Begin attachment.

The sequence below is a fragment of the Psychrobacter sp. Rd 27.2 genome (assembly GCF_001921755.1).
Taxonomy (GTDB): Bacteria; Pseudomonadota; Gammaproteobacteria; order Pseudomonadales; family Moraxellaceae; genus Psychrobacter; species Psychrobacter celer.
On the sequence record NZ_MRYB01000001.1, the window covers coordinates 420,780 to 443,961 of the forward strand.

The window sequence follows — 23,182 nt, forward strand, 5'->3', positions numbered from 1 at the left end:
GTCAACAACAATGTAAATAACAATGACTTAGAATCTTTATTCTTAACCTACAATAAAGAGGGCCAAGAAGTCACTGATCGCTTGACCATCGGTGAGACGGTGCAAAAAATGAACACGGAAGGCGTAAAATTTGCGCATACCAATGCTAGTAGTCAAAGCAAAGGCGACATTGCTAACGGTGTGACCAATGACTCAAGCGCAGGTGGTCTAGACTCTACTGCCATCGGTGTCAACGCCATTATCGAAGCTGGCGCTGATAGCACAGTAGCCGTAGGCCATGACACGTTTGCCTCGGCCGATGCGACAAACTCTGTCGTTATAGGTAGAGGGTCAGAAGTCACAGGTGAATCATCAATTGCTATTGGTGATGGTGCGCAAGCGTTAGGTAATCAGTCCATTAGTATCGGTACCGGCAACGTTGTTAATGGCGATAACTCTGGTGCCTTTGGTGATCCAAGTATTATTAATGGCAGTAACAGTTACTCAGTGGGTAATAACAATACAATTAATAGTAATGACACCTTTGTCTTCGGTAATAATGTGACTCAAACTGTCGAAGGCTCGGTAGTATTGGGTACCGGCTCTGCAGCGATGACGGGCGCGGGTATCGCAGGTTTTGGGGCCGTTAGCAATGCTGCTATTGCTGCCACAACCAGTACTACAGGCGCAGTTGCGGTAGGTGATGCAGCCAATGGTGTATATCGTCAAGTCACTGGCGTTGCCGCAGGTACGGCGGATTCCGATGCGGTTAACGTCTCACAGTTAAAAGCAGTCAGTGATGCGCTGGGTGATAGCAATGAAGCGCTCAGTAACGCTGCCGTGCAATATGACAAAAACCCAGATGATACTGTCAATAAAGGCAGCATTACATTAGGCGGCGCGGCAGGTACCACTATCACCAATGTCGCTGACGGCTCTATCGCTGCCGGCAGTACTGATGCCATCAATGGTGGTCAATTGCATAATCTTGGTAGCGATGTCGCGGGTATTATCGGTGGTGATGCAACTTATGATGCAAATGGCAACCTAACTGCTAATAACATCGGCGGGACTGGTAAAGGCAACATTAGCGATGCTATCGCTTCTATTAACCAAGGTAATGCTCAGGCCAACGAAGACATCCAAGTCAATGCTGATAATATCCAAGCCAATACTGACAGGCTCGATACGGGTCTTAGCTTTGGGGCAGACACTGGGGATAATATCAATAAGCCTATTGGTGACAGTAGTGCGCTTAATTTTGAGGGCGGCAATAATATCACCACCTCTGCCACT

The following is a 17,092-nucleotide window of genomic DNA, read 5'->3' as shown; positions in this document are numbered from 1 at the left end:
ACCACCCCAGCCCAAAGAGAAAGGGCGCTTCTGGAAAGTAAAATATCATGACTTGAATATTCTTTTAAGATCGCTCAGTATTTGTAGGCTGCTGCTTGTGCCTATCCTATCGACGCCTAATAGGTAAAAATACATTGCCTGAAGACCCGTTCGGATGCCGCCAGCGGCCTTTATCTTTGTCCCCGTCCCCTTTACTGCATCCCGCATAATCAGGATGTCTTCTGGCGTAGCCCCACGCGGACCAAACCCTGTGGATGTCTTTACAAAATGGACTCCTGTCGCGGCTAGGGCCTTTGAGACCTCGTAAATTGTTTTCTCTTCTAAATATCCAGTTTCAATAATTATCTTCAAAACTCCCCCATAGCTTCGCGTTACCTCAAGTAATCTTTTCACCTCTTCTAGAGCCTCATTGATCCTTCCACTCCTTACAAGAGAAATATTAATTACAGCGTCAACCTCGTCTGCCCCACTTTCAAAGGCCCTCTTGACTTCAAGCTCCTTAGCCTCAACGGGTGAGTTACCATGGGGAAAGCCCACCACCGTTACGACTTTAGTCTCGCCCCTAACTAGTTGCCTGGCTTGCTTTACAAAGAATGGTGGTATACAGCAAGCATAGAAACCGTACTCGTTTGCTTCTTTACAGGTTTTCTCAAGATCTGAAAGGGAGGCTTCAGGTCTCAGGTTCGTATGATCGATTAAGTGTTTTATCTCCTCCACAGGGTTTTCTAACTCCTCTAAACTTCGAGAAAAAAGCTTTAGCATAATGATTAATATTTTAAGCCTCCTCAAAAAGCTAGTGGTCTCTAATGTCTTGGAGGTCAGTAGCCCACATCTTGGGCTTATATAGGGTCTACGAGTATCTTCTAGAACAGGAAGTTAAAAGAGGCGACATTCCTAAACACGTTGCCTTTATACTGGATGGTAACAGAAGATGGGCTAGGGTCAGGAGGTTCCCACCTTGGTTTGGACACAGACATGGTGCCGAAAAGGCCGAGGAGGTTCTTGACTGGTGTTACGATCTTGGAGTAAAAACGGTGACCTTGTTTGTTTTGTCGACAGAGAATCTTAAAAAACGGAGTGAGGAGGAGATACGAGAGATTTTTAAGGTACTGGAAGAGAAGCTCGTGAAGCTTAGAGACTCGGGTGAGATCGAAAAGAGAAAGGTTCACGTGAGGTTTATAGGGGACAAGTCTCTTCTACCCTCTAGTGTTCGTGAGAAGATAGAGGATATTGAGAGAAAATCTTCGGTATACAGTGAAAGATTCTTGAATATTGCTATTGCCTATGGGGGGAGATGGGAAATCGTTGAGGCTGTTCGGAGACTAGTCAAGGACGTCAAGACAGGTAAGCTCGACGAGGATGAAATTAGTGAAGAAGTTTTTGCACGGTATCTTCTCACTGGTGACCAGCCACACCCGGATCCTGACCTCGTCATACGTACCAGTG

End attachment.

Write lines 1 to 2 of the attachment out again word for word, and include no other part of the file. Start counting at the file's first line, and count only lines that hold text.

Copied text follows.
The sequence below is a fragment of the Psychrobacter sp. Rd 27.2 genome (assembly GCF_001921755.1).
Taxonomy (GTDB): Bacteria; Pseudomonadota; Gammaproteobacteria; order Pseudomonadales; family Moraxellaceae; genus Psychrobacter; species Psychrobacter celer.